“Ultimately, the quality of the analysis is much improved with an FTIR microscope in contrast to the analysis results provided by alternative technologies,” Balliana says.

The FTIR microscope technology also provides fast results, with mapping of up to 10 spectra/second. “Any amount of time saved while searching for the solution makes a world of difference in terms of delivering results in a timely and accurate manner,” says Bravo, adding that such technology propels detailed research forward, providing enhanced images that are better defined than those obtained via a standard or conventional microscope.

Understanding the artist

Using modern microspectroscopy to achieve higher visual acuity and IR quality has been at the center of the research team’s goals to unearth detailed information about Tintoretto’s use of oils as binders and pigment types, including the presence of the earth-based pigments and animal proteins.

The FTIR microscope has revealed the individual layers of the works on the canvas, providing the researchers with a deeper insight into Tintoretto as well as the materials he chose to work with and why. The analysis revealed the various layers of the paintings, starting from the top visible section (the pictorial portion) and into the first layer of oil against the canvas that helped the materials spread evenly over it. The team discovered an animal glue that sealed the pores of the canvas, preventing the paint from being absorbed into the porous surface.

Tintoretto manipulated the various nonconventional materials he used to work fast and cover a larger area of canvas without excessive absorption, which ultimately saved money on painting supplies. This deeper understanding of the paint chemistry the microscope provides has also offered valuable knowledge about how to clean, treat, and better preserve such irreplaceable works of art.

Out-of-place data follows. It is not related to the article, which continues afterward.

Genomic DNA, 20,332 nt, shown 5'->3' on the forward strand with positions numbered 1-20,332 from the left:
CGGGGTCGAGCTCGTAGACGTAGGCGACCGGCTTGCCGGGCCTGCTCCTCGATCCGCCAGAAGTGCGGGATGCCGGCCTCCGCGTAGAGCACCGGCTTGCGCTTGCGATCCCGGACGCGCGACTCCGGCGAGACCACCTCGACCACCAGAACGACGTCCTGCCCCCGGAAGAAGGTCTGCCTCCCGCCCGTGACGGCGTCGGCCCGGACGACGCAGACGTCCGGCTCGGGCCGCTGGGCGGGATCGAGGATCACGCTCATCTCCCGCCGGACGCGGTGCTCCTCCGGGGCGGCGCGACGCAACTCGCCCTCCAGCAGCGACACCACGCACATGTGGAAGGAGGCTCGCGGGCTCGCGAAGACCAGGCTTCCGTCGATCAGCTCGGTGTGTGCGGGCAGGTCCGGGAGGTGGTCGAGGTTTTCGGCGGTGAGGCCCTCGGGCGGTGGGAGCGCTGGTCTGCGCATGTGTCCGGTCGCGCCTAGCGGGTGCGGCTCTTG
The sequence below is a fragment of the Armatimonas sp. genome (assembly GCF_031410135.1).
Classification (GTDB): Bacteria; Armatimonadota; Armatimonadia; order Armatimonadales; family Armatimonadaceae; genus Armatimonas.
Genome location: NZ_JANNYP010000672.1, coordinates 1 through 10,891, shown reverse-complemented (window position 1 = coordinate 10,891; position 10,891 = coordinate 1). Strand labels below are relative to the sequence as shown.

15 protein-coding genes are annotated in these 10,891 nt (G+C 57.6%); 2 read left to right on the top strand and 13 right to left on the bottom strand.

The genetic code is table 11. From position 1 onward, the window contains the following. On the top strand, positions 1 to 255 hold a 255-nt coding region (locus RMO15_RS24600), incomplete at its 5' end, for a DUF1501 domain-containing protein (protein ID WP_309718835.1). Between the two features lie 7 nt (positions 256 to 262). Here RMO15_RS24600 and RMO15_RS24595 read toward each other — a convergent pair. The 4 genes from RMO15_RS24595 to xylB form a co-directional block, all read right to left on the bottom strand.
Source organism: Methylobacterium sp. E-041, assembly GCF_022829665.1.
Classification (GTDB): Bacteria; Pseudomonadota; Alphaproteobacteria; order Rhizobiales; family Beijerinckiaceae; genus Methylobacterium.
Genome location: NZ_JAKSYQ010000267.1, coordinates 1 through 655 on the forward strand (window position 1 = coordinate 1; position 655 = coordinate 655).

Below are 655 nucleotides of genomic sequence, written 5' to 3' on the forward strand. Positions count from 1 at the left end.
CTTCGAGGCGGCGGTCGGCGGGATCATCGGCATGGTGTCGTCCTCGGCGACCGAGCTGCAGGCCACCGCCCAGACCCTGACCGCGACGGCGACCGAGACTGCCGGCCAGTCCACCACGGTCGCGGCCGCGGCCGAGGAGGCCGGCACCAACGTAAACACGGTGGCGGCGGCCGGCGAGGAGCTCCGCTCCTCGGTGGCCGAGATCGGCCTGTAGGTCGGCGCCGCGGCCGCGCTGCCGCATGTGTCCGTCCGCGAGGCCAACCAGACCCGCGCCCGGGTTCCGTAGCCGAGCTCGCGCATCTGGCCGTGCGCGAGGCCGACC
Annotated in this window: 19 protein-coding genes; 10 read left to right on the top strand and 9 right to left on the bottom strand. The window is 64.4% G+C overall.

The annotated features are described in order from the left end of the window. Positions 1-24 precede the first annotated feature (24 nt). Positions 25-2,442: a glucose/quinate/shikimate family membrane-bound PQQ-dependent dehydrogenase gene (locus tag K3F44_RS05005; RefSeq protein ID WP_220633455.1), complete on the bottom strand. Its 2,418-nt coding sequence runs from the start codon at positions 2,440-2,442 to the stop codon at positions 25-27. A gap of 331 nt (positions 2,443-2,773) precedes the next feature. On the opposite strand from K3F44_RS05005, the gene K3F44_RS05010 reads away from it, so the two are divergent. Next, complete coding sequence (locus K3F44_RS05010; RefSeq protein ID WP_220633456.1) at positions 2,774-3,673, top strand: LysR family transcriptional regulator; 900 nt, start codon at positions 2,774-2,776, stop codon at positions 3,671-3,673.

Next steps

Balliana says the team plans to expand its use of FTIR microscopy to other art samples and present the data together with additional forms of analysis—noninvasive imaging, gas chromatography-mass spectrometry, scanning electron microscopy, and energy dispersive x-ray spectroscopy—to create a dedicated publication about Tintoretto’s paintings. Despite great interest in the artist’s techniques and masterpieces, few publications are related to the Sala Capitolare space that features his works.

“The collected results will help expand the existing knowledge available about Tintoretto’s painting techniques in comparison to other artworks present in the Scuola Grande and around Venice. This will also provide important data about the environmental conditions present where the artwork is housed; in this case, the Scuola Grande,” Balliana says. The data provides expanded knowledge of the paint materials, as well, ultimately offering potential options for crucial subsequent conservation interventions in relation to previous interventions.

About the Author

Justine Murphy | Senior Editor

Justine Murphy is a multiple award-winning writer and editor with more 20 years of experience in newspaper publishing as well as public relations, marketing, and communications. For nearly 10 years, she has covered all facets of the optics and photonics industry as an editor, writer, web news anchor, and podcast host for an internationally reaching magazine publishing company. Her work has earned accolades from the New England Press Association as well as the SIIA/Jesse H. Neal Awards. She received a B.A. from the Massachusetts College of Liberal Arts.